Yesterday I met with my medical oncologist. As you know from yesterday's post I was expecting/dreading to be told that I was going to have to have chemo in addition to the radiation. And that dread must of been written all over my face, because everyone (the doctor, my BCN "breast care navigator" and my husband) all commented on how my face changed when the doctor said "You Don't Need Chemo." I felt like doing the happy dance. I will still start the radiation about 3 and half weeks after my next surgery and I will take a cancer drug every day for the next five years.
I learned something important from yesterdays visit. Talk about what you fear and ask questions. Sharon my BCN (another name would be patient advocate) was surprised that I had been worried about having chemo. After all, everyone has been telling me that my cancer is the "innocent" kind or the "good" kind in that it was a low stage, well defined, detected early and expected to respond well to treatment. (The topic of how the words innocent and good can be in the same sentence as the word cancer will have to be addressed on another day.) I explained about the conversation I had had last week with the surgeon and his speculation about the oncologist recommending chemo. She frowned and wanted to know why I hadn't called her. That's what she's for - to help me navigate my way through the system, the flood of medical jargon, and to translate for the doctors. Having worked on many other cancer cases with my surgeon and being very familiar with my medical history, she could have explained why the surgeon said what he said AND also given a better prediction of what the oncologist was going to recommend. Talking to her would have gone a long way to alleviating my fears. Trained librarian that I am, I failed to use all my resources and spent several days being fearful, cranky and taking it out on everyone near me. Fortunately for me, I have a wonderful network of family, friends and co-workers who are not likely to hold my week-long pity party against me.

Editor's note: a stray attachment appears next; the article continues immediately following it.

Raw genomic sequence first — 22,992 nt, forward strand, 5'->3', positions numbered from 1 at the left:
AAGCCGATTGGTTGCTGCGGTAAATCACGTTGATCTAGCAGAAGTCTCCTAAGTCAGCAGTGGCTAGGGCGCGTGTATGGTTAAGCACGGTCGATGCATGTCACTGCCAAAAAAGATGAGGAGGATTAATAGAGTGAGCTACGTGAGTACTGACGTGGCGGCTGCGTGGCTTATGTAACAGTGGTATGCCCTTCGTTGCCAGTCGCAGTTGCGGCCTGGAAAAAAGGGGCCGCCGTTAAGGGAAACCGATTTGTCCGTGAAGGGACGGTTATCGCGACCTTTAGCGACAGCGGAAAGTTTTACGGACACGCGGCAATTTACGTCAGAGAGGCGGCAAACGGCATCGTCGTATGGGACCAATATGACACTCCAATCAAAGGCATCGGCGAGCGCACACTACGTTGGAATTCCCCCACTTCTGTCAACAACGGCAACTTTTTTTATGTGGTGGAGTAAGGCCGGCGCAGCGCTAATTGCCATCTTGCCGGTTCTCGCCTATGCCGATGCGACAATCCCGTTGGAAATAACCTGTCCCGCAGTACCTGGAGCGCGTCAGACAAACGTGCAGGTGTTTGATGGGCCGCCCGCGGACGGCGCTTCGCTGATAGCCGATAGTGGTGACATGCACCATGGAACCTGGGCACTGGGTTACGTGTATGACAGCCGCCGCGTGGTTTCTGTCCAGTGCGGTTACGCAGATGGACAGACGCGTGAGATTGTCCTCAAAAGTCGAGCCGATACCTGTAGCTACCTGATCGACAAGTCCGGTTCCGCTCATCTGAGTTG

And that brings me to something I read last night in Crazy Sexy Cancer Tips. Kris Carr's first tip for dealing with cancer is to get yourself a "posse". Some people do well with organized cancer support groups, while others need something more personal. Rather than go to the organized groups, Carr started asking her friends and co-workers if they knew of any other women her age who were going through something similar. That is how she pulled together her posse that she calls The Cancer Babes."
I'm not sure if I'll try to pull together my own Cancer Babes group or not. I often have times when I feel as though my "innocent" cancer (yep - there's some baggage on that term) is not "big" enough to warrant the roller coaster of emotions that I go through daily. (Again, intellectually I know feeling that way is nuts - realistically and emotionally - I can't deny that I sometimes feel guilty about being scared and worried when there are women with cancers that can't be treated much less cured. And what about the women who have fought cancer only to have it come back and with a vengeance?) So, yes I do foresee a support group in my future, I just don't know if I will be brave enough to go out and get my own like Kris Carr or if I'll find an established group - where I can hide in the corner. Stay tuned to find out.
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